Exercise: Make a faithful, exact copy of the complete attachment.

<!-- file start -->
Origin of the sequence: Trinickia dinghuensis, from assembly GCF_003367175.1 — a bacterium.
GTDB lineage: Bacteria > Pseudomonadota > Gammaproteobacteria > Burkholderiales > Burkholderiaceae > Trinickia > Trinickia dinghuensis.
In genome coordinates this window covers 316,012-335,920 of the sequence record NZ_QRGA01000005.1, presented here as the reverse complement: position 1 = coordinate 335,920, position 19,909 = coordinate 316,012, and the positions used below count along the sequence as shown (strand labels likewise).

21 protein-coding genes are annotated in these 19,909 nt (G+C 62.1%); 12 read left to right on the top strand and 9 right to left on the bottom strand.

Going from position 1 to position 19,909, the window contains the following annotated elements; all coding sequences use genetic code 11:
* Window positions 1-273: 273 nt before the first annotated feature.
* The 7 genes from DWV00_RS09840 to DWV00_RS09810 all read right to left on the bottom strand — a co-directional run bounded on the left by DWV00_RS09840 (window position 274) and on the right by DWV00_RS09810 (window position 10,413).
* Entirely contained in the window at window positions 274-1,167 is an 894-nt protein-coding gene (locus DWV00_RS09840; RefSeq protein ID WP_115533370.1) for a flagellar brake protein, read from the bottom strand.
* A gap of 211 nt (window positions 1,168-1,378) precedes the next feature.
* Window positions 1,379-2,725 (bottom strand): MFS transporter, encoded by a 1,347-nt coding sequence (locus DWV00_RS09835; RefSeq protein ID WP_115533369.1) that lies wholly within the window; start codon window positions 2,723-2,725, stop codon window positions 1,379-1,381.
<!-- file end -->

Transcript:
Origin of the sequence: Trinickia dinghuensis, from assembly GCF_003367175.1 — a bacterium.
GTDB lineage: Bacteria > Pseudomonadota > Gammaproteobacteria > Burkholderiales > Burkholderiaceae > Trinickia > Trinickia dinghuensis.
In genome coordinates this window covers 316,012-335,920 of the sequence record NZ_QRGA01000005.1, presented here as the reverse complement: position 1 = coordinate 335,920, position 19,909 = coordinate 316,012, and the positions used below count along the sequence as shown (strand labels likewise).

21 protein-coding genes are annotated in these 19,909 nt (G+C 62.1%); 12 read left to right on the top strand and 9 right to left on the bottom strand.

Going from position 1 to position 19,909, the window contains the following annotated elements; all coding sequences use genetic code 11:
* Window positions 1-273: 273 nt before the first annotated feature.
* The 7 genes from DWV00_RS09840 to DWV00_RS09810 all read right to left on the bottom strand — a co-directional run bounded on the left by DWV00_RS09840 (window position 274) and on the right by DWV00_RS09810 (window position 10,413).
* Entirely contained in the window at window positions 274-1,167 is an 894-nt protein-coding gene (locus DWV00_RS09840; RefSeq protein ID WP_115533370.1) for a flagellar brake protein, read from the bottom strand.
* A gap of 211 nt (window positions 1,168-1,378) precedes the next feature.
* Window positions 1,379-2,725 (bottom strand): MFS transporter, encoded by a 1,347-nt coding sequence (locus DWV00_RS09835; RefSeq protein ID WP_115533369.1) that lies wholly within the window; start codon window positions 2,723-2,725, stop codon window positions 1,379-1,381.